Archive » October 11, 2007
World of Wine
By Judy Willis
Montecito & Santa Barbara Wine Makers
I'll be providing a series of profiles on the winemakers who craft some of the local wines you have made popular at the Montecito restaurants you frequent. This week it is Christian Garvin whose Oreana wines are crafted in Cellar 205, just a mile or so from the Montecito border, around the corner from the Pierre LaFond-owned Santa Barbara Winery.
Christian was raised in New York. Half his family is Italian, which means wine on the table every night. The other half is Irish, and each uncle owned a restaurant and/or bar so booze flowed freely. He discovered Santa Barbara after following a girl to UCSB. The girl didn't work out, but Santa Barbara did. While working as a bartender at a wine bar long out of business, he discovered the wonders of the Santa Barbara wine industry.
“I'm young in years compared to my peers, yet I feel like an old veteran simply because there were thirty-five wineries when I started working for minimum wage at Fess Parker winery, my first gig,” Christian says. Now, there are 85 registered wineries and many more labels and small operations that don't make the map. “I look back on those early days,” he continues, “and always felt that I came late to the party.
“Now people want my advice, not often, but it still makes me laugh every time. I'm the guy whose first job was Bottling Line Mechanic at Fess Parker Winery. I remember calling my mom to give her the news that I had scored a job at $6.75 per hour after just completing my bachelor's degree from a University of California school. She said, ‘But honey, you don't know anything about the machines.’ I said ‘I know, but the best part is neither do they!’
That job led to the harvest of 1997 when Christian worked in the cellar and lived in a trailer with two other cellar rats and a vineyard dog. After harvest, Christian joined his college pal, Andy Kahn, who was working at Fess Parker Winery as assistant winemaker, and together they launched Kahn Winery. With on-the-job winemaking training from Eli Parker, himself mentored by Jed Steele, Kahn Wine became known for first-rate Syrah, leading to a joint venture with the Frank Sinatra Foundation and a wine called Cab Frank.
“I had some small lots of wine so I quickly created a brand called Oreana just to sell the small amount of wine,” Christian recounts. “There wasn't even a label yet, just bottles. I wasn't sure about doing another winery and spent some time just driving around. In this case, the facility made the business, rather than the other way around. The abandoned tire shop at the corner of Anacapa and Yanonali sat like an open sore in the downtown funk zone, right across the street from Santa Barbara Winery. Noting that Jaffurs had successfully moved downtown a few years before, I decided to go for it and lease the building.”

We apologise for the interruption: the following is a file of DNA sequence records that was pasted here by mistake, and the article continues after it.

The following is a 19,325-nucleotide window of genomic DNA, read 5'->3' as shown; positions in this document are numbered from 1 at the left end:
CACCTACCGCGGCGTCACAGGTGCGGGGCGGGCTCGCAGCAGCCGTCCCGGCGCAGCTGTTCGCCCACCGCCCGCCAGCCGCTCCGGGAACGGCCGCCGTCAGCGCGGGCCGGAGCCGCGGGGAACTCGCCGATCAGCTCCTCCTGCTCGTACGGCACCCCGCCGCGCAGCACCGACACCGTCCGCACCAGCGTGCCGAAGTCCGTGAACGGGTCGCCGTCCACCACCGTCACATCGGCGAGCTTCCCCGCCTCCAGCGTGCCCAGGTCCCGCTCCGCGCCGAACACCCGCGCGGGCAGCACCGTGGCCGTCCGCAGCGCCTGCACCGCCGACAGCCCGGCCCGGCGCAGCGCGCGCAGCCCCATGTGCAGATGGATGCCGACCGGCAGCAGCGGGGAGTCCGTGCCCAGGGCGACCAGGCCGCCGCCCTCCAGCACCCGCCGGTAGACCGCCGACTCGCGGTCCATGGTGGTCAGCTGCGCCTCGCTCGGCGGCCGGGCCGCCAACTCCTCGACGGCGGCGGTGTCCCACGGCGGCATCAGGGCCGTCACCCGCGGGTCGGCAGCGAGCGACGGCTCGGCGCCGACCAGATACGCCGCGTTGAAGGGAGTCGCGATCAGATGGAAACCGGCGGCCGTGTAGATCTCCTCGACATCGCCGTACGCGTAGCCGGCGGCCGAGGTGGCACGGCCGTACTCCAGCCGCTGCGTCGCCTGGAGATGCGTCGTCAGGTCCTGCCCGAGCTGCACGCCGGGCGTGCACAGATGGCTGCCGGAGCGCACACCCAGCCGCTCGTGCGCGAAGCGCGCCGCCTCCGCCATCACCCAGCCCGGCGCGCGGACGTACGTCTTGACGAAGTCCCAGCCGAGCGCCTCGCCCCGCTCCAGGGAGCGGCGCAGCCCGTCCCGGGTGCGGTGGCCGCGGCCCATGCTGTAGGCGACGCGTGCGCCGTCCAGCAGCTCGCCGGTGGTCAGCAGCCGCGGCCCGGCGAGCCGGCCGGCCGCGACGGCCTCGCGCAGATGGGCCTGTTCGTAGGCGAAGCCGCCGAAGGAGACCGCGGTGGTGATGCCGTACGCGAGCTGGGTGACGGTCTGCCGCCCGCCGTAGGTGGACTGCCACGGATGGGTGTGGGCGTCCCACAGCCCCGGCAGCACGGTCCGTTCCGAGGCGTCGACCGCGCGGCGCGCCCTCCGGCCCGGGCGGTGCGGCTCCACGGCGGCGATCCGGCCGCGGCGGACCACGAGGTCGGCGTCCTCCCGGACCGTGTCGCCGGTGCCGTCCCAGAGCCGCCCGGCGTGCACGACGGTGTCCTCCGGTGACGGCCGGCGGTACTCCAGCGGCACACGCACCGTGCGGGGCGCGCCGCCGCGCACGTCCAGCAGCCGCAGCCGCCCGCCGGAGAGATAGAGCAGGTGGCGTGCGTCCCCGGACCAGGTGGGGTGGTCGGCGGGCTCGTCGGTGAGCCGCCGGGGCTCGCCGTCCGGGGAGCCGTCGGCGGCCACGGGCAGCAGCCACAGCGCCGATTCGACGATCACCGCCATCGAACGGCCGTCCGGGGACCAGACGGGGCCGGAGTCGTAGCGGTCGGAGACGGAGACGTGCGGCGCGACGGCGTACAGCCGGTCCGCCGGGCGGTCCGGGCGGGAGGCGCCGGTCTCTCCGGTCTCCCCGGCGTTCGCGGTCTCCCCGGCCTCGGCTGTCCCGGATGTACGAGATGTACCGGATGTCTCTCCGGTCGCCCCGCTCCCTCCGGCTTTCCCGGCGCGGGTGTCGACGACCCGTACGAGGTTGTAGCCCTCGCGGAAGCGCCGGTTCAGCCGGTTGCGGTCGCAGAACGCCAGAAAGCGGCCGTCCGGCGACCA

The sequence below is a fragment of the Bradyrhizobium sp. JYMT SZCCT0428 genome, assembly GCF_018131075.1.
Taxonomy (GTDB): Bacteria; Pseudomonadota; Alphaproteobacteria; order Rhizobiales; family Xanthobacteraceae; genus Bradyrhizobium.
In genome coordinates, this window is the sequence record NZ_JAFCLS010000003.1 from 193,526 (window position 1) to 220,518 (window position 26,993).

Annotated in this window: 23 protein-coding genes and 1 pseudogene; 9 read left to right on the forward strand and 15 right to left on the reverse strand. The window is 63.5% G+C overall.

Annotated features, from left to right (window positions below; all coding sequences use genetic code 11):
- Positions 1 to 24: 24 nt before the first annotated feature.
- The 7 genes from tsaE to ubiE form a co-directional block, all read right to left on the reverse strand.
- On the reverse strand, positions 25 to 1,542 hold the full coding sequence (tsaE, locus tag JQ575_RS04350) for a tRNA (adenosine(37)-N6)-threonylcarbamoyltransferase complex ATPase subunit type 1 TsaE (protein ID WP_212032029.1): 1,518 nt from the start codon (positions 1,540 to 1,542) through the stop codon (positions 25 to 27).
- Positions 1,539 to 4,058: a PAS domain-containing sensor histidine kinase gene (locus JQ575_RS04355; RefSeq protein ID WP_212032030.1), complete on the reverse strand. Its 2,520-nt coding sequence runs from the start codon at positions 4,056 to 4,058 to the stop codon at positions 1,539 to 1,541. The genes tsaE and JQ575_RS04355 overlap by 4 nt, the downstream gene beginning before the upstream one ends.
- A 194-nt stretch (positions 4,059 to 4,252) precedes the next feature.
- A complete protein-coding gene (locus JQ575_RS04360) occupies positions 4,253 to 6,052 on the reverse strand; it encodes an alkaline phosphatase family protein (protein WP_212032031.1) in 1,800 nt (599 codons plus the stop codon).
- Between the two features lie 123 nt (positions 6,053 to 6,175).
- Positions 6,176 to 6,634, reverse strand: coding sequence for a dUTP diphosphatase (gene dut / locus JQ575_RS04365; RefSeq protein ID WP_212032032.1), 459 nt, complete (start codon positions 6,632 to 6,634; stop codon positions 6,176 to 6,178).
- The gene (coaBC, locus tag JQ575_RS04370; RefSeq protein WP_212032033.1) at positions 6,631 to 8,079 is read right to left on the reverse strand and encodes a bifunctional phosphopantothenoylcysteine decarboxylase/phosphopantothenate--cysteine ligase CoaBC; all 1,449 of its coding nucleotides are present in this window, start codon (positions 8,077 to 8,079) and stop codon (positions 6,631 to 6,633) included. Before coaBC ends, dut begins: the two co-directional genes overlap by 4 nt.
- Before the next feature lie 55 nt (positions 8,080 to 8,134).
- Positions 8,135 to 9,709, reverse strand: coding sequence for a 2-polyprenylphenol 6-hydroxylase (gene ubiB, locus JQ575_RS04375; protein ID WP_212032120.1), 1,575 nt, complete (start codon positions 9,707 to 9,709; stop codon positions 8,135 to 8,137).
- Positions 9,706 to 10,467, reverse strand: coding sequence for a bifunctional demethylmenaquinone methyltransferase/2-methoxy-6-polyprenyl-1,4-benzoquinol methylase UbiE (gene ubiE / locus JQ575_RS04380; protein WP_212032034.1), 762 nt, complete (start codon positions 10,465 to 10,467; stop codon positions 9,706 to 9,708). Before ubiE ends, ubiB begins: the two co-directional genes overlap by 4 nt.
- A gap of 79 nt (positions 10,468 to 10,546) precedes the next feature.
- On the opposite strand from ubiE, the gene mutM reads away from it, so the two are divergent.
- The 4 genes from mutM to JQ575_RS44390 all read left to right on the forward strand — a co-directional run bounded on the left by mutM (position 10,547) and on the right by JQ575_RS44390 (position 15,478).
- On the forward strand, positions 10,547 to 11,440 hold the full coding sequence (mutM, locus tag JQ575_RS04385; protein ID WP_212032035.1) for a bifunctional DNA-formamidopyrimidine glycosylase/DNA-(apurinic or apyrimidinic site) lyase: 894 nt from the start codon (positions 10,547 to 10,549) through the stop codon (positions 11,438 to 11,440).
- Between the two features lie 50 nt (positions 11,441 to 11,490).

It was more space than he needed at first, so Christian invited other small vintners to join him in a co-op environment. That was the first phase of the business at Cellar 205, named that because it was quite literally the cellar at 205 Anacapa Street. Within this structure, he made Oreana while Carr Winery and Bargiel Cellars also made their handcrafted wines.
Cellar 205 is now bursting at the seams, says Christian. “Carr founded his own facility on Salsipuedes Street which opened this year,” he points out. Christian is now slowly switching the whole facility over to be known as just Oreana. “We've leveled off production to fit the facility and now I just focus on making everything better, from this year's Viognier to the molding in the bathroom,” he says.
Cellar 205 is now a fully functional winery and tasting room, as well as a wine, gourmet, and gift market with some of the best parties going (get on their mailing list through the website and you'll see). An example was the Thursday Nite Harvest Party in late September when they opened the doors and invited locals down for a chance to see the sights and smells of winemaking during the harvest with gourmet nibbles, local music, and of course, wine.
Christian's Oreana wines are primarily devoted to Pinot Noir, Syrah, and micro-batches of sparkling wines. I asked about his Oreana 2004 Pinot that scored a 92 rating from Wine Spectator. Christian remarked that the 92 score in itself is not that great; there were plenty of 94s and 95s in the same issue and plenty of 92s, but the phone rang off the hook. “I couldn't figure it out until I saw that ours was priced about $20 cheaper per bottle than the rest,” Christian recalls. “That got a lot of new distributors to take a look at the whole portfolio of wines and increased our market share.”
Oceana's most popular wine is the Question Mark Red that Christian describes as, “an easy drinking red blend that has a big orange question mark on the label.” It retails for under $10 at Trader Joe’s and the tasting room.
Christian may be finding his way into your home as well as your wine glass as a frequent contributor to Barron's, where he writes about investing in wine, automobiles, and luxury goods (of which he admits he owns none). If you've seen Christian, you know his great omnipresent smile.
His secret? “I love the wine business. It is a one-man show and there is never the same day twice,” he says. “Tuesday I am in boots,” he continues, “in the cellar doing manual labor that is the same in any business, from wine to pickles. The next day I may be in Manhattan, dressed in coat and tie, presenting wines to the finest restaurateur in the city. It's always different, day by day, year by year.”
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